I lay in bed on a snowy night (early since the power was out and it was cold) and stared into the darkness. My mind went to wondering what a family of the 1700's would be doing at a time like this.
My first thought was that a mother would be bored, like I was, even though I could have continued reading by candlelight. This was probably not the case. A mother was likely busy tucking in 5 of her 10 children by whale oil light or light from the hearth. Afterward, she might sit down to darn a pair of socks by hand- taken from a heaping pile of clothes in need of repair beside her.
Her husband might be busy gathering wood- to keep the small wooden home warm until morning- and hanging his wet clothes on a strand of rope hung in front of the fire (clothes he would need dry for tomorrow when he went out to split wood). They would talk, take turns getting a bath from pots they had warmed over the fire, as there would be no time to do these things in the daylight hours: soup needed to be started, bread baked, laundry beaten, lessons for the children in reading and arithmetic, attend church services, empty chamber pot/s, hunt for food…And then I realized that they likely did all this with the same constant chill that I had to my bones from being cold.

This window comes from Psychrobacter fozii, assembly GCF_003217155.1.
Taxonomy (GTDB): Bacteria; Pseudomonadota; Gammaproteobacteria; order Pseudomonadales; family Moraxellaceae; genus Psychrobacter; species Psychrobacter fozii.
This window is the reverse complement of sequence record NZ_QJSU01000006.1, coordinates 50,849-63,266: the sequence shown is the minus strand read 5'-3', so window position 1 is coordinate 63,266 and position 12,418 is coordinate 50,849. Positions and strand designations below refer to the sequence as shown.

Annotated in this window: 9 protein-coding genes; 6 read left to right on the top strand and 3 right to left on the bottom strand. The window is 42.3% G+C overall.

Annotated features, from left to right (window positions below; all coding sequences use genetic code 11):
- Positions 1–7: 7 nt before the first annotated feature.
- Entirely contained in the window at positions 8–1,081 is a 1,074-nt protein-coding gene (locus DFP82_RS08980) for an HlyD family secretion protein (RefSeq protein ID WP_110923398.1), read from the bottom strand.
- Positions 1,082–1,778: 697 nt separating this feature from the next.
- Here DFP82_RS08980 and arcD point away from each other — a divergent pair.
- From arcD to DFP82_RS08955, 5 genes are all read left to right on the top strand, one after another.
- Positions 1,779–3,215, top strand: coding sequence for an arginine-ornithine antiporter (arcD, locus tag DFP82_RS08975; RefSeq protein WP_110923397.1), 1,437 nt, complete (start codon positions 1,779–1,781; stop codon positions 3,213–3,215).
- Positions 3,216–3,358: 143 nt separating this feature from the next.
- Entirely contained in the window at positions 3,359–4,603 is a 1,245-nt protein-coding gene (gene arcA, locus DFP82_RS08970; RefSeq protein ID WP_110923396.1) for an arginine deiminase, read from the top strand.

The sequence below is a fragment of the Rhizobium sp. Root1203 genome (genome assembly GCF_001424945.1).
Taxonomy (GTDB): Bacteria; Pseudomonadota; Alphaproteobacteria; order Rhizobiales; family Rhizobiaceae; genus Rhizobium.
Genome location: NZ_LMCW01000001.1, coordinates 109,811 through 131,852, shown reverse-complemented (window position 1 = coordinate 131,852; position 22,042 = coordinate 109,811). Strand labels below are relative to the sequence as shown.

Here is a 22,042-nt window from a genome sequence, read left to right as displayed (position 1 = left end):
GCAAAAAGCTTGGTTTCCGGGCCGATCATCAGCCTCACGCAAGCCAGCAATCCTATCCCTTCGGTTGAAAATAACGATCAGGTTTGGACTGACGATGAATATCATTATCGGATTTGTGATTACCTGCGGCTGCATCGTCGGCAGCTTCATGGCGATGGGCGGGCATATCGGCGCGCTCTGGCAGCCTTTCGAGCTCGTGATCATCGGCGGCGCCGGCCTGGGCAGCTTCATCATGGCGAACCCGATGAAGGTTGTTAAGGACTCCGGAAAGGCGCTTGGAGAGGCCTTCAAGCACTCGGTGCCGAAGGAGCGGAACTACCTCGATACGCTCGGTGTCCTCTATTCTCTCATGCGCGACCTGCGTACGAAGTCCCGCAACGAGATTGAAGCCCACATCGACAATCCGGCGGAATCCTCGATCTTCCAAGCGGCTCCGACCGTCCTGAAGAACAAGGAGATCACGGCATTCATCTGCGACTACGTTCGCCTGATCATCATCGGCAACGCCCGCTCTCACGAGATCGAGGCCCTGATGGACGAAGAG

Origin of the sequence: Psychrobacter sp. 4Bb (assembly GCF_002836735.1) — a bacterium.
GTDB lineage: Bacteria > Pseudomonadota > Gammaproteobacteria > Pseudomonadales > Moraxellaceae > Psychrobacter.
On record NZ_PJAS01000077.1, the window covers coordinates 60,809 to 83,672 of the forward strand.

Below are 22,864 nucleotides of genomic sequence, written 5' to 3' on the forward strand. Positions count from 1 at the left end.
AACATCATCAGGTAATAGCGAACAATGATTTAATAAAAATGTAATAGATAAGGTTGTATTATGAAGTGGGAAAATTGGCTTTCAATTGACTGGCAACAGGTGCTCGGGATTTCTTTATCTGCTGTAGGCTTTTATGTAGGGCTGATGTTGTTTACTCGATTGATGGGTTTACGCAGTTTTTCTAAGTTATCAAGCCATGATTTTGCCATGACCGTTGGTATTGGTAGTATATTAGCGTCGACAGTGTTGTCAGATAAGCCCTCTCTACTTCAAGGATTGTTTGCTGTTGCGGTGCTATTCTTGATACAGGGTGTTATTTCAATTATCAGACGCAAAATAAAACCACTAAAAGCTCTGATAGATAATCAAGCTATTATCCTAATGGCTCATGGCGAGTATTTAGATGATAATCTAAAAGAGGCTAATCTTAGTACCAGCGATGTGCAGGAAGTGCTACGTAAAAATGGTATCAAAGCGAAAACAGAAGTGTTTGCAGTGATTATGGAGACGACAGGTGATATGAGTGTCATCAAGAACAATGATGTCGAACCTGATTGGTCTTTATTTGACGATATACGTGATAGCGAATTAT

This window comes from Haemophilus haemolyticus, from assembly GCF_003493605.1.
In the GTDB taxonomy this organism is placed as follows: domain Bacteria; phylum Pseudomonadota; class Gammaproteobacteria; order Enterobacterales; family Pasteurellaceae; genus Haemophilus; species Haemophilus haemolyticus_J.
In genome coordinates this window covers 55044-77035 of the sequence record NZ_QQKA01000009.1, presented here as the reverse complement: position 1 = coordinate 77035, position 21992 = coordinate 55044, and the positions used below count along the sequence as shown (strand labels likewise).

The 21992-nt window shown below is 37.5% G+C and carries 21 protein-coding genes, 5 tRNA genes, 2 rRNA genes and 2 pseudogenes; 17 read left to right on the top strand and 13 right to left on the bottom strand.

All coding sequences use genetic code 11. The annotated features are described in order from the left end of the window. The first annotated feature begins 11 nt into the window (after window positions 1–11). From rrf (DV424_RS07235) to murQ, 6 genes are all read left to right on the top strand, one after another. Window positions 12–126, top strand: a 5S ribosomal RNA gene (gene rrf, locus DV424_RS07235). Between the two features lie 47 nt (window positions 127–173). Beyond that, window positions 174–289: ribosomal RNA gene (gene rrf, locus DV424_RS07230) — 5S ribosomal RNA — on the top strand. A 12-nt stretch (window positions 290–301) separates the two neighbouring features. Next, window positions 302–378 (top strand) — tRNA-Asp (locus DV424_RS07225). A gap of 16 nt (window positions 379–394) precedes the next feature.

Not even the itchy and uncomfortable wool they wore back then would be enough to keep them truly warm in single digit temperatures. Yet they managed to make a home a home by using what they had. Life is good, not matter how hard it is at times, and this I remind myself when complaints reach my lips.